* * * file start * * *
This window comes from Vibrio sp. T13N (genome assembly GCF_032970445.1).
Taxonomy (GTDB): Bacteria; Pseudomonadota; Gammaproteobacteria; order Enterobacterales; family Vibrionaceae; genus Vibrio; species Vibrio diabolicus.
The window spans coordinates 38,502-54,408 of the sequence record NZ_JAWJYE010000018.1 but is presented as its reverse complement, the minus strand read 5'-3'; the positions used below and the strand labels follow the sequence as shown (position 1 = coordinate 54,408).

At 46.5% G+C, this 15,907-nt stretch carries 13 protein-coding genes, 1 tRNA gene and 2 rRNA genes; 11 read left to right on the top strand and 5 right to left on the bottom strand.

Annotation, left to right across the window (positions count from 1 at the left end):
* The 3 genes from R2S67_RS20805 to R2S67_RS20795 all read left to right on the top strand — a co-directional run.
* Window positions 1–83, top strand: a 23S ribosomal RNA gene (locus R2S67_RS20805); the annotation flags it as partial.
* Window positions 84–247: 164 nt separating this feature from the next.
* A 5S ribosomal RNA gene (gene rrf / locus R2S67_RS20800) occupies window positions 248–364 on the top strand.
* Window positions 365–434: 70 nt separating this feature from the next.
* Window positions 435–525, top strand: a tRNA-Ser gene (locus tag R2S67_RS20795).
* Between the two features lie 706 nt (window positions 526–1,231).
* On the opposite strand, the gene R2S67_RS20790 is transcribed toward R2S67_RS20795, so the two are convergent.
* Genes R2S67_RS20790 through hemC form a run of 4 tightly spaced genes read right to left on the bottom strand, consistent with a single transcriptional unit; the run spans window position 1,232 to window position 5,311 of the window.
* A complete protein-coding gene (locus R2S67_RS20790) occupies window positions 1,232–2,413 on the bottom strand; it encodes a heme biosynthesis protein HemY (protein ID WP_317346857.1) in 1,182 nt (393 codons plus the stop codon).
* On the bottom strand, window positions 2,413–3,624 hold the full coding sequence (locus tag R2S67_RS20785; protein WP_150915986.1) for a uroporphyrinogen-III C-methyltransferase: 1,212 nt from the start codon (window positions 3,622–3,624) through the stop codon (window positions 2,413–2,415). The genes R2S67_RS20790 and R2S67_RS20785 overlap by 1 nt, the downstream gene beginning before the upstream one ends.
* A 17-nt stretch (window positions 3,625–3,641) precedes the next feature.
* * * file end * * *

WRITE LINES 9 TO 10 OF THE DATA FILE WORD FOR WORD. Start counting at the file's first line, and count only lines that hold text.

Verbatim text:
* A 5S ribosomal RNA gene (gene rrf / locus R2S67_RS20800) occupies window positions 248–364 on the top strand.
* Window positions 365–434: 70 nt separating this feature from the next.